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The WTO as a Mechanism for Securing Market Access Property Rights: Implications for Global Labor and Environmental Issues

  • Kyle Bagwell
  • Robert W. Staiger

Can the World Trade Organization (WTO) contribute to the attainment of sound labor and environmental policies? An answer requires an understanding of WTO rules. We argue that the purpose of WTO rules is to create a negotiating forum where governments can exchange secure market access commitments. From this perspective, we argue that supporters of sound trade, labor and environmental policies can benefit from a well-functioning WTO, because facilitating trade liberalization and preventing race-to-the-bottom/regulatory-chill problems go hand in hand, and each is accomplished by maintaining secure property rights over negotiated market access commitments.

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Article provided by American Economic Association in its journal Journal of Economic Perspectives.

Volume (Year): 15 (2001)
Issue (Month): 3 (Summer)
Pages: 69-88

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Handle: RePEc:aea:jecper:v:15:y:2001:i:3:p:69-88
Note: DOI: 10.1257/jep.15.3.69
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  1. Won Chang & Winters, L. Alan, 1999. "How regional blocs affect excluded countries - the price effects of MERCOSUR," Policy Research Working Paper Series 2157, The World Bank.
  2. Feenstra, R.C., 1995. "Estimating the Effects of Trade Policy," Department of Economics 95-10, California Davis - Department of Economics.
  3. Limao, Nuno, 2005. "Trade policy, cross-border externalities and lobbies: do linked agreements enforce more cooperative outcomes?," Journal of International Economics, Elsevier, vol. 67(1), pages 175-199, September.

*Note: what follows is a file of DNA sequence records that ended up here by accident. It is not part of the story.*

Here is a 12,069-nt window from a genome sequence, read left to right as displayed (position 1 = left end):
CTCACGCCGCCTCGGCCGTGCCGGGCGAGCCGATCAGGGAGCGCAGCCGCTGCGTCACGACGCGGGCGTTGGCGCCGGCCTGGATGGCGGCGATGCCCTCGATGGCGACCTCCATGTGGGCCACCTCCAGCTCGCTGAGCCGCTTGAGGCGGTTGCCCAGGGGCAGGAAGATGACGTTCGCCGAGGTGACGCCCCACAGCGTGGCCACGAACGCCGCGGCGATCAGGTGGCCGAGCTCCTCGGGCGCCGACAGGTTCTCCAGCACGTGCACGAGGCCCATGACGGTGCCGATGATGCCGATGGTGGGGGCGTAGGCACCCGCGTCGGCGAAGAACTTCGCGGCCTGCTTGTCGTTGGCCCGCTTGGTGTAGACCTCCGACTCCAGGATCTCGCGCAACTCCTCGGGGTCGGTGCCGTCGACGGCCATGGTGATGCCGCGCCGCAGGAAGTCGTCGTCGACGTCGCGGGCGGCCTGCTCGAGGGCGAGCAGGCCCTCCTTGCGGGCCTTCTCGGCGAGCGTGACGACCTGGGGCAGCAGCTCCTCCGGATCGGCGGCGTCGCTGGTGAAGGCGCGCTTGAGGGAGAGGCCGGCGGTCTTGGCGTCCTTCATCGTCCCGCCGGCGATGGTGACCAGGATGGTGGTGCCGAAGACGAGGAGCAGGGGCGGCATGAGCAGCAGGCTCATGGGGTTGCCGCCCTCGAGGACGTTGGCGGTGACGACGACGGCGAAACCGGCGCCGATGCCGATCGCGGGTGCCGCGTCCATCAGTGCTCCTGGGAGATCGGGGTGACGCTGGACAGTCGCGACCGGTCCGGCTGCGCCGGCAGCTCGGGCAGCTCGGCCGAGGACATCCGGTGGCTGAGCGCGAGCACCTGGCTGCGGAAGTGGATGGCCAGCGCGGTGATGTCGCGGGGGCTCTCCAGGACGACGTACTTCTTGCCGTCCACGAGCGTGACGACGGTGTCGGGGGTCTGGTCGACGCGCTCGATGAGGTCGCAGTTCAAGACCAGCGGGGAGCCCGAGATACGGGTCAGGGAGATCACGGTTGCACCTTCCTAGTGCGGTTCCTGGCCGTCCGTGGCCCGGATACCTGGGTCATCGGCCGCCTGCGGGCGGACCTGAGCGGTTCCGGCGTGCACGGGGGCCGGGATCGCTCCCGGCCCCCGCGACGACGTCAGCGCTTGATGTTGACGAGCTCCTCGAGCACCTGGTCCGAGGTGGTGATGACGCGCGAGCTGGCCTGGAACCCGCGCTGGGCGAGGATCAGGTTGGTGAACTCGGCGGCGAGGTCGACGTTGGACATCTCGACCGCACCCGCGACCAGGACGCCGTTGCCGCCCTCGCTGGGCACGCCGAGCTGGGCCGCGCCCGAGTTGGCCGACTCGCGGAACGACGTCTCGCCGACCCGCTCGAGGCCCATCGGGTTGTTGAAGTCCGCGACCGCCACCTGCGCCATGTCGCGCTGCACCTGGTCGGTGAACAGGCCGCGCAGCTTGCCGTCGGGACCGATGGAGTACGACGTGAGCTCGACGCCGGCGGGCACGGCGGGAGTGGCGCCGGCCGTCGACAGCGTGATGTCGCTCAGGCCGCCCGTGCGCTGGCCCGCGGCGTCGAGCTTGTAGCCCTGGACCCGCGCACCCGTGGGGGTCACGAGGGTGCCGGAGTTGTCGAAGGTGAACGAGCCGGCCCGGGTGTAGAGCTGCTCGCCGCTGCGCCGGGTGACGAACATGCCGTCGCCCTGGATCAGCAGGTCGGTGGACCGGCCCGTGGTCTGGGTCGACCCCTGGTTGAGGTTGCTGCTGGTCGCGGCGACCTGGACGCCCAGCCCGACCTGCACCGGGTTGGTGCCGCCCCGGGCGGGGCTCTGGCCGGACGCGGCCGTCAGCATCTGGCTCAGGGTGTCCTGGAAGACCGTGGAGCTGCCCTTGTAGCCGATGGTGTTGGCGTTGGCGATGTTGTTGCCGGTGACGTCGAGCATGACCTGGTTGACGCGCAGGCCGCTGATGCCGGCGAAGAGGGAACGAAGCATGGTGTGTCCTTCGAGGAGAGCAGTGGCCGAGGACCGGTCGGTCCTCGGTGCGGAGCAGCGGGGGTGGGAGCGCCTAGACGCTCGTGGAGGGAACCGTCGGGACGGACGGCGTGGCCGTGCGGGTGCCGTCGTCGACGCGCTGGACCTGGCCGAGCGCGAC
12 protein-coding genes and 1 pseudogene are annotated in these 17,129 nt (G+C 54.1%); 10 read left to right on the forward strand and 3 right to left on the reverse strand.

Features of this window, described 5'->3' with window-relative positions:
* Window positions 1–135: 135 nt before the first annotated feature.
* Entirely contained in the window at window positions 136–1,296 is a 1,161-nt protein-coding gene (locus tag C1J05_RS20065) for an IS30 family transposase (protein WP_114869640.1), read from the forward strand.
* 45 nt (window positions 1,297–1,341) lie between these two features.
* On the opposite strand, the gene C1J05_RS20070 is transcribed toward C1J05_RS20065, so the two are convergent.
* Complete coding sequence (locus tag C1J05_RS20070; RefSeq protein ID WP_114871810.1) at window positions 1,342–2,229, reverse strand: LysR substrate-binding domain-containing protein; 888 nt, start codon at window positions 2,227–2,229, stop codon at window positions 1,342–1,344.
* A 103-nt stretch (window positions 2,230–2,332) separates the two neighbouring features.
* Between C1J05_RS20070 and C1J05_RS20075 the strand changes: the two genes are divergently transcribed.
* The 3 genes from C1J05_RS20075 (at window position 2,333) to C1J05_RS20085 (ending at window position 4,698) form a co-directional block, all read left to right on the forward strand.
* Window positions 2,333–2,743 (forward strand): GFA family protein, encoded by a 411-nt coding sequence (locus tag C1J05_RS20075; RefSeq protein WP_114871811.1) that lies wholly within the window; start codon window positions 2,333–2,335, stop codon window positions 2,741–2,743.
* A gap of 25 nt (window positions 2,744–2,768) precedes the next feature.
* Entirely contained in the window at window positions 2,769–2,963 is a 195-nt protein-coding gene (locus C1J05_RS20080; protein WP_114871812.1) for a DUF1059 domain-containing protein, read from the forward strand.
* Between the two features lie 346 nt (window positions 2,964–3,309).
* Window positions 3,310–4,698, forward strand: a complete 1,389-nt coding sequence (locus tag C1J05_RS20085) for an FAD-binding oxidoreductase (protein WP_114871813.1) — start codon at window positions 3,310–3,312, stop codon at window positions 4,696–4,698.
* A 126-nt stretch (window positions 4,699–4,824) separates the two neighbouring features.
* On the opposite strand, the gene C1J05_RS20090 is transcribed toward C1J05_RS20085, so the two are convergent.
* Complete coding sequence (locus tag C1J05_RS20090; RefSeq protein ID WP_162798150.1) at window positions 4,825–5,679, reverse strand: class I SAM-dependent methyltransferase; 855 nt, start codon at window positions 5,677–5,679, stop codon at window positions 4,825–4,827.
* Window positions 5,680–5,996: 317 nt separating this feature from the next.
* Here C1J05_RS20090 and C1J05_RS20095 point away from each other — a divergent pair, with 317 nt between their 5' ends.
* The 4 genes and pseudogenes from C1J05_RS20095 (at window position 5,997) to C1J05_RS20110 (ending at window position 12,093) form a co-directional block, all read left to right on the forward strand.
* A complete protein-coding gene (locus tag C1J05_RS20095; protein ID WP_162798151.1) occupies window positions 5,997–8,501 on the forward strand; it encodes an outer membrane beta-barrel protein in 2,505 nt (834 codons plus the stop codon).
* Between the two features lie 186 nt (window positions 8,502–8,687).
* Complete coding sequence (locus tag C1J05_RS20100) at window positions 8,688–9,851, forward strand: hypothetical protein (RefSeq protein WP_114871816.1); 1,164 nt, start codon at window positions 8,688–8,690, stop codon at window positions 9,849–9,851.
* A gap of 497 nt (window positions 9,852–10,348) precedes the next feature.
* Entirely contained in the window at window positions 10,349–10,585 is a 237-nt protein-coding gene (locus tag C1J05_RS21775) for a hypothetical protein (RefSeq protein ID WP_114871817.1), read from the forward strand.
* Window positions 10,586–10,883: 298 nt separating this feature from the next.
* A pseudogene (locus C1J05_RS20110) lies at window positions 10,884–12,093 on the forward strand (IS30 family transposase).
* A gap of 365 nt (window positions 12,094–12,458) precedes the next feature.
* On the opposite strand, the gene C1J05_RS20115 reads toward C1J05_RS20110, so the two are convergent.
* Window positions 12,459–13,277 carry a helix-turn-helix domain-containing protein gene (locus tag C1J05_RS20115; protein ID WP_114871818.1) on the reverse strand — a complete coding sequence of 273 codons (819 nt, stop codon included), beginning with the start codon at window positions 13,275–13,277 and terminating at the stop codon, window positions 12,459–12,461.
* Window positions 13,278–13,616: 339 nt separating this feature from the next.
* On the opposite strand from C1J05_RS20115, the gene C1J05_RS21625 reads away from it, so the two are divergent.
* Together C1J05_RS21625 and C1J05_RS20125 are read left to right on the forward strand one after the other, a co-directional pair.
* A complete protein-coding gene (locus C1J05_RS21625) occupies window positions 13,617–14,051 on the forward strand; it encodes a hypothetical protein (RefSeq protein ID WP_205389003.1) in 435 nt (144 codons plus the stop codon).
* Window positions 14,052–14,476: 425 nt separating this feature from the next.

4. Giovanni Maggi, 1999. "The Role of Multilateral Institutions in International Trade Cooperation," American Economic Review, American Economic Association, vol. 89(1), pages 190-214, March.
  5. Gros, Daniel, 1987. "A note on the optimal tariff, retaliation and the welfare loss from tariff wars in a framework with intra-industry trade," Journal of International Economics, Elsevier, vol. 23(3-4), pages 357-367, November.
  6. Josh Ederington & Jenny Minier, 2000. "Is Environmental Policy a Secondary Trade Barrier? An Empirical Analysis," Econometric Society World Congress 2000 Contributed Papers 1507, Econometric Society.
  7. Kyle Bagwell & Robert W. Staiger, 1988. "A Theory of Managed Trade," NBER Working Papers 2756, National Bureau of Economic Research, Inc.
  8. Josh Ederington, 2001. "International Coordination of Trade and Domestic Policies," American Economic Review, American Economic Association, vol. 91(5), pages 1580-1593, December.
  9. Pinelopi Koujianou Goldberg & Michael M. Knetter, 1997. "Goods Prices and Exchange Rates: What Have We Learned?," Journal of Economic Literature, American Economic Association, vol. 35(3), pages 1243-1272, September.
  10. Rodrik, Dani, 1995. "Political economy of trade policy," Handbook of International Economics, in: G. M. Grossman & K. Rogoff (ed.), Handbook of International Economics, edition 1, volume 3, chapter 28, pages 1457-1494 Elsevier.
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